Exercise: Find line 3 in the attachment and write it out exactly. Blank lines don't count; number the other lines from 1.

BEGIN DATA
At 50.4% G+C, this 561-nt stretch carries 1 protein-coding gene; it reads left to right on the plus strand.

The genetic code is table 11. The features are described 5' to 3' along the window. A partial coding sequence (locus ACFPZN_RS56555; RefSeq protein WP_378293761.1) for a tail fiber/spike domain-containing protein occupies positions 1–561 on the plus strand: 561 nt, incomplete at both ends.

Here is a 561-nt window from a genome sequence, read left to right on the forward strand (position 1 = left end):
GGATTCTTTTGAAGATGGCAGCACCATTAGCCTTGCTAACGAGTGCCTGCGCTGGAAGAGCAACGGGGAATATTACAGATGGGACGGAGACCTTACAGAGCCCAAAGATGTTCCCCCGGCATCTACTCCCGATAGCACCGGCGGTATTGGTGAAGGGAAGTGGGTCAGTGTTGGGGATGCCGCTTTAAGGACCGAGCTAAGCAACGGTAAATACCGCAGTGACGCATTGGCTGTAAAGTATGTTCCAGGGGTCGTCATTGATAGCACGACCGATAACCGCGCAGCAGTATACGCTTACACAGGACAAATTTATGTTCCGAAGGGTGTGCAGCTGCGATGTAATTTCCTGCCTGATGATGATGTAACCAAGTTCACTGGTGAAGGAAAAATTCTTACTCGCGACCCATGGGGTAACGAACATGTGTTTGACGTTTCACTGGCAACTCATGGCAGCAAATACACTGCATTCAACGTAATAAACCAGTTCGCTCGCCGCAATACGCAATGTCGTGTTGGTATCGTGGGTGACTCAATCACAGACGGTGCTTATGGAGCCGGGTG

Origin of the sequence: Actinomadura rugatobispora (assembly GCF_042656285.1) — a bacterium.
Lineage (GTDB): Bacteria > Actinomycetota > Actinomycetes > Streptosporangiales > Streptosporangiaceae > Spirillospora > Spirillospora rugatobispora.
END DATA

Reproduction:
Here is a 561-nt window from a genome sequence, read left to right on the forward strand (position 1 = left end):